Wow, we’ve done this seventeen times? Mixology Monday manages to grow with each incarnation, and it’s obvious by the number of new blogs that well-crafted cocktails are finding their way back into our culture. I was quite pleased to see Paul’s topic, because I knew it would give me the chance to put down on paper the things I’ll be talking about at Tales of the Cocktail. I had a lot of trouble selecting which blog to borrow a potion from for this post, but after many drinks I settled on Dr. Bamboo.
Dr. Bamboo is written and crafted by a fantastic artist and tantalizing writer named Craig, aka Dr. Bamboo. He has twisted his cocktail blog in an exciting way to include amusing artwork for each of his posts. In addition, he describes the mixtures that grace his lips in a way that builds a perfect picture in my mind of the joys I should expect. He is always fun to read and includes at least a few bits of history or an anecdote to fuel the mind as well as the palate.
Without giving too much away, Craig and I are going to be working on a joint recipe comparison and “something else” which will remain a secret for a bit longer. His post on the Rendezvous caught my eye due to two of its ingredients that will be featured in our upcoming, and quite epic, recipe comparison.
- 3oz gin
- 1oz cherry brandy
- 1/2oz Campari
Combine ingredients with ice in cocktail shaker and shake well. Strain into chilled cocktail glass and garnish with fresh cherry.
Source: The Martini Book, Sally Ann Berk
The Rendezvous is a fine drink, and I plan to add it to my regular rotation. The cherry brandy is rich like butter and adds a velvety texture to the cocktail. The bitterness of the Campari cuts the sweetness and mellows the gin. It’s a fine example of a complex cocktail that includes only a few ingredients.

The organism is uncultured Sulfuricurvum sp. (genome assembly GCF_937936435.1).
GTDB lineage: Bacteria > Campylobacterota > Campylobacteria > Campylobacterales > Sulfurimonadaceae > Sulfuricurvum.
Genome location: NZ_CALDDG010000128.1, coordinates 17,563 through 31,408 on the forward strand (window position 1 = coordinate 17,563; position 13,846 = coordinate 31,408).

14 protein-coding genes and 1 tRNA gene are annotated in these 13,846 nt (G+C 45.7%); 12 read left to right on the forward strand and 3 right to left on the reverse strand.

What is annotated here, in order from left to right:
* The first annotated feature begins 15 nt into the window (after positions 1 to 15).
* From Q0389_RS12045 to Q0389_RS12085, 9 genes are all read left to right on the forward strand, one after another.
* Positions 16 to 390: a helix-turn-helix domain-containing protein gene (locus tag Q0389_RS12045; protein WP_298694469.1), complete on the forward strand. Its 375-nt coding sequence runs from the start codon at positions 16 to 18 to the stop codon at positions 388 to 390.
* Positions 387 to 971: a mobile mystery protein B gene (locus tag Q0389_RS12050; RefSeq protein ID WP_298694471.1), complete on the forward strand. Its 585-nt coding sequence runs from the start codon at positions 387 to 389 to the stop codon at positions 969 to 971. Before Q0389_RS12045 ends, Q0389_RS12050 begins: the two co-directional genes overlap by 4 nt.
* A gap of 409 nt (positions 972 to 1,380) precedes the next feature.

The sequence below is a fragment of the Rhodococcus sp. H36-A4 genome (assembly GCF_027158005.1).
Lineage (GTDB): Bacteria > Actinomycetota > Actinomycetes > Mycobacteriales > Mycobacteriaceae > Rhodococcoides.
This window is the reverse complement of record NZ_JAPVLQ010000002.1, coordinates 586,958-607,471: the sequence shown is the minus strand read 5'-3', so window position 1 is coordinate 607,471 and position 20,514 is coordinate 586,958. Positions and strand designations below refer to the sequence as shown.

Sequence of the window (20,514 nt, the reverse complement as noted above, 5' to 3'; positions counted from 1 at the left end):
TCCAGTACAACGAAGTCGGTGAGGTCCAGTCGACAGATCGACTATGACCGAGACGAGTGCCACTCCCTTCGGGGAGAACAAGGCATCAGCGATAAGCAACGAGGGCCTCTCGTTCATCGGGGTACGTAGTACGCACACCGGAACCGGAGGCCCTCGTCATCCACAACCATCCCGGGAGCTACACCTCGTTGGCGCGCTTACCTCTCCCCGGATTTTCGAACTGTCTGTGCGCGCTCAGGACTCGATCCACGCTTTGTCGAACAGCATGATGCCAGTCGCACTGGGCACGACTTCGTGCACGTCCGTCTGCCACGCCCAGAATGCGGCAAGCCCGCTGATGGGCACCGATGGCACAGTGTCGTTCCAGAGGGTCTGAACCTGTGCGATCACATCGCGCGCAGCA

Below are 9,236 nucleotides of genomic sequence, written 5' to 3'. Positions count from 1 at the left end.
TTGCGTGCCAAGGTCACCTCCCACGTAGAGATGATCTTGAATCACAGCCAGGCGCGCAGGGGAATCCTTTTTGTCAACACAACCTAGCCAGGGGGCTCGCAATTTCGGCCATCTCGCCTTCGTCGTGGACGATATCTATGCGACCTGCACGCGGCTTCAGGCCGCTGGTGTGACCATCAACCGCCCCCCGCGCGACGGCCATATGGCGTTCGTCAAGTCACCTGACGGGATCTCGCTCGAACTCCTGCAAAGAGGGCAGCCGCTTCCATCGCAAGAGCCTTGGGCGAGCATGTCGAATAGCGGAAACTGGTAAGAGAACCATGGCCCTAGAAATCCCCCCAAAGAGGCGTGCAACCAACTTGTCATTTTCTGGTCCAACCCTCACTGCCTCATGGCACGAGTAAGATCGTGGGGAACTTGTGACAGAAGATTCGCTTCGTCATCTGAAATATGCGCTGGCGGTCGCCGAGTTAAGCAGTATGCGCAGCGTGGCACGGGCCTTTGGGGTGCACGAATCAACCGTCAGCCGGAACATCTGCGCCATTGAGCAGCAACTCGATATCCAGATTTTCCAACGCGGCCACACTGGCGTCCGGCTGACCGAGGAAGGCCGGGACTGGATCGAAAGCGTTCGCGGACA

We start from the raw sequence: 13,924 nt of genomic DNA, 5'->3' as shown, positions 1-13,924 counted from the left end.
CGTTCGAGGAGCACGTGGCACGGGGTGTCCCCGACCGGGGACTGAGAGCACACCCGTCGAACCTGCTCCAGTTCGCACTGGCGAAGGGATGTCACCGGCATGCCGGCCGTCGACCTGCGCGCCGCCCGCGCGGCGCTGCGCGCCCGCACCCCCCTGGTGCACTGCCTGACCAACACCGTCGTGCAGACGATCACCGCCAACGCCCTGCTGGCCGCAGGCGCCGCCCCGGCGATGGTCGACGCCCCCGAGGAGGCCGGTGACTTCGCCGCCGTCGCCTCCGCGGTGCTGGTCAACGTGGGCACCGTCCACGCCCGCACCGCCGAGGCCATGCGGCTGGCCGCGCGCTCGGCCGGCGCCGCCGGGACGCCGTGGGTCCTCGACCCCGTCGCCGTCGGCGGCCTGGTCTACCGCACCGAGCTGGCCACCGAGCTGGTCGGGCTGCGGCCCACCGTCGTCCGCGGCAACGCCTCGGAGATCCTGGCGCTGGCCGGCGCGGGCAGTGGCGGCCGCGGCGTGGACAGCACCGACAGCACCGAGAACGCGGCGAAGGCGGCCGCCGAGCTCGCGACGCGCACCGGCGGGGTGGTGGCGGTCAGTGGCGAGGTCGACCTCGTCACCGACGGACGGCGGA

Paul asked us to divulge the history of how we became part of the cocktail community and our motivations for starting a blog. I’m so excited to read what little twists and turns caused my fellow bloggers to go from mixing drinks to sharing their passion with others.
Why Did I Start Kaiser Penguin?
The answer is simple. I started Kaiser Penguin because of Paul Clarke. I was building my bar, had no idea what I was doing, and turned to Google. At that time, there were probably fewer than five cocktail blogs on the Internet, and I found Cocktail Chronicles. In seconds, I had the words of a master on my screen. He was talking about spirits and techniques that I had never heard of. And he was doing it with precise detail and clarity. At about the same time I found Darcy’s blog, The Art of the Drink. He was a full-fledged bar tender and had his own techniques and recommendations.
I read and absorbed so much information (and alcohol) from these two mixologists, and it was like the night before Christmas every time I came home from work to load up these two blogs. I always hoped for a new post, but didn’t mind going back and re-reading old ones if there wasn’t anything new. I knew the day would come, and I dreaded it. I finally exhausted all of their posts.